Pasta possibilities

Spaghetto isn't the first fast-casual pasta restaurant to open in South Florida, but it may be the best.

I remember a now-closed spot in North Miami Beach where I received egg noodles instead of regular pasta. There was no advance warning. Italio, a charming spot in Boca Raton that has since opened in Fort Lauderdale, offered only white or whole-wheat spaghetti the time I went. Hopefully, they've extended their offerings.

At Davie's 4-month-old Spaghetto, which already has successful locations in Miami and Miami Beach, the pasta possibilities are endless: spaghetti, fettuccine, fusilli, macaroni, bucatino, gnocchi and filled pasta such as tortellino and ravioli.


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Let's face it: Fresh pasta doesn't take very long to cook, especially since owners Felicita and Francesco Mazza are supplied by their nearby Tortellini & Co., which makes pasta for high-end restaurants, cruise ships and first-class airline passengers

The Mazzas know pasta.

The restaurant looks like any other small café with a counter and a dozen or so tables. You order at a counter from a menu divided into pasta, sauce and toppings. So-called traditional pasta (spaghetti, whole-wheat spaghetti, fettuccine, fusilli and macaroni) are available regular ($4.98) or large ($6.98). They can be topped with tomato and basil, arrabbiata, butter and sage, light-pink cream sauce, Alfredo and Bolognese. Premium pastas ($6.98 and $8.98) are spaghetti carbonara, spaghetti pesto, bucatino all'amatriciana, tortellino with meat or cheese and gnocchi. There's also lasagna and cannelloni ($7.98). A 14-piece order of ravioli (mushrooms, lobster or ricotta and spinach) costs $7.98.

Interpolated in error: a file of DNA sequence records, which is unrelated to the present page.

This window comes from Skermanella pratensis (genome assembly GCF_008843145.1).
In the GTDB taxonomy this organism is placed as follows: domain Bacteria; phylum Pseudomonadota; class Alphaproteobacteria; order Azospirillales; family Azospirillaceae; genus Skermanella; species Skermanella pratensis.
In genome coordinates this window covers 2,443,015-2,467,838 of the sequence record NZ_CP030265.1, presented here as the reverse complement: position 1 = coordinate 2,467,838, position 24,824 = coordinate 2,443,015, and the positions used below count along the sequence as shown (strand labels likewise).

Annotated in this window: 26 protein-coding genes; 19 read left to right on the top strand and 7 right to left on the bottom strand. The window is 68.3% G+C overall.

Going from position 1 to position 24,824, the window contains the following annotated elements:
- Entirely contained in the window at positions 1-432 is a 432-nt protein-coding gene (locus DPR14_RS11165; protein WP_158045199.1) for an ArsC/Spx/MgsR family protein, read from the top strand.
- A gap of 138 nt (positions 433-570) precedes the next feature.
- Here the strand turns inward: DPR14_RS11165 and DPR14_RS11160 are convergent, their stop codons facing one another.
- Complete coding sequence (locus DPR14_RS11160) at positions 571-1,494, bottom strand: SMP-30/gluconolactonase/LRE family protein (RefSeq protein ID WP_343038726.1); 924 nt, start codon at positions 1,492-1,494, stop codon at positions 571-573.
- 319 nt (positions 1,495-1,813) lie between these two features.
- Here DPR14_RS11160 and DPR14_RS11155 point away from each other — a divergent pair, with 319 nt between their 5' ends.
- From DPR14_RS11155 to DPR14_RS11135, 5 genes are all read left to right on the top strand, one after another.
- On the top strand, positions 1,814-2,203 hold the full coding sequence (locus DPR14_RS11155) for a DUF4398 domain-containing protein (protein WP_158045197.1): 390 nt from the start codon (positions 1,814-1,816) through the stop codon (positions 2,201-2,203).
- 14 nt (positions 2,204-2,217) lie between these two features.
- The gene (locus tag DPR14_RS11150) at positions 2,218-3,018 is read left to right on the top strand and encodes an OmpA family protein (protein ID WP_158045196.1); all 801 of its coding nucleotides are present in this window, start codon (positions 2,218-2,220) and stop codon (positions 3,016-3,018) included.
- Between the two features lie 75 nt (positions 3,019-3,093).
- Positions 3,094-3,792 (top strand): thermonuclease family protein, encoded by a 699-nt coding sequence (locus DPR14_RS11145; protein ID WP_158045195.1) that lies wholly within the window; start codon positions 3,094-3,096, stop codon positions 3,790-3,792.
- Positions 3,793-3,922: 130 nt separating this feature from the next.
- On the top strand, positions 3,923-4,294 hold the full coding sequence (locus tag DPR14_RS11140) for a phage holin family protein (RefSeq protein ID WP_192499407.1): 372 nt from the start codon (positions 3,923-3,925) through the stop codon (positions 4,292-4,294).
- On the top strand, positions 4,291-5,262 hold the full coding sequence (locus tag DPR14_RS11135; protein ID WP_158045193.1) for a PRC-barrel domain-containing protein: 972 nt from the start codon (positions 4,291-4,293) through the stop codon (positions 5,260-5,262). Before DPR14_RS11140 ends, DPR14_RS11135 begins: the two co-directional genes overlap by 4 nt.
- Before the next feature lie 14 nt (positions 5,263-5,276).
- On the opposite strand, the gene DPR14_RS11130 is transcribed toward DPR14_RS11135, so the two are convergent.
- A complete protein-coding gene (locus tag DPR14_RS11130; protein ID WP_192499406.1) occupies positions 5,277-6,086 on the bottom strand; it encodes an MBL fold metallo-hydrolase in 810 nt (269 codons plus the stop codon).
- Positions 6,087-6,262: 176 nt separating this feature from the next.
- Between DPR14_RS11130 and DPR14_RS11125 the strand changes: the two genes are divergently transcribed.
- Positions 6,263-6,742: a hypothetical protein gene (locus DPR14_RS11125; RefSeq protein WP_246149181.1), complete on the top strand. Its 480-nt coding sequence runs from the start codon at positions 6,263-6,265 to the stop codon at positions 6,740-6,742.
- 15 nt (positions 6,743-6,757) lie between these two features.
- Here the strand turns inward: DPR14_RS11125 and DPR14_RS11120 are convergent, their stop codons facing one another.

There's no doubt this is top-quality pasta. The tomato and basil sauce was fresh and bright. I could taste the smoked pork in the all'amatriciana. Meatballs were tasty. Gnocchi were just a bit tough, but I don't think I've ever had light and fluffy mass-produced gnocchi. Their butter and sage sauce had very little of the herb, but the flavor was there. Meat-filled tortellino were perfect with Bolognese. When you order takeout, dishes come with a container of powdery grated Parmesan. I wish it were a little more thickly grated.

Dishes tend to be lightly sauced, which is authentically Italian. If you want more sauce, just ask.

The line can move slowly when the folks in front of you don't know the difference between Bolognese and tomato and basil. But the patient cashier with the wonderful Italian accent doesn't lose her cool. It takes 10 to 15 minutes for your order to be prepared. So it's not quite fast food.

The Mediterranean salad ($7.98) with mixed leafy lettuces, black olives, cucumbers and fresh ricotta salata. It was tossed in a nicely balanced vinaigrette. There's enough here for three people when you're eating pasta.

Sausage and peppers or chicken, meatball or eggplant parmigiana sandwiches ($4.98) are on the menu. There are even desserts ($3). We had a quite good raspberry panna cotta and passable tiramisu.

But to give you a sense of the value at Spaghetto, I'll tell you about my takeout order. We had four regular-sized pasta dishes, one salad, two desserts and a bottle of sparkling water, and the total was $47.06.

Spaghetto is pasta without the price of a sit-down restaurant.

jtanasychuk@SouthFlorida.com or 954-356-4632. Read his blog at SouthFlorida.com/sup and follow him on Twitter at @FloridaEats.

1910 S. University Drive, Tower Shops, Davie, 954-514-7233; 540 Washington Ave., Miami Beach, 305-763-8106; 100 S. Miami Ave., Miami, 305-373-7731; Spaghetto-USA.com

Cuisine: Pasta, sandwiches and salads

Cost: Inexpensive

Hours: Lunch daily, dinner Monday-Saturday

Reservations: Not needed

Credit cards: All major

Bar: Beer and wine

Sound level: Conversational

Outside smoking: Yes

For kids: Highchairs, boosters, menu

Wheelchair accessible: Yes

Parking: Free lot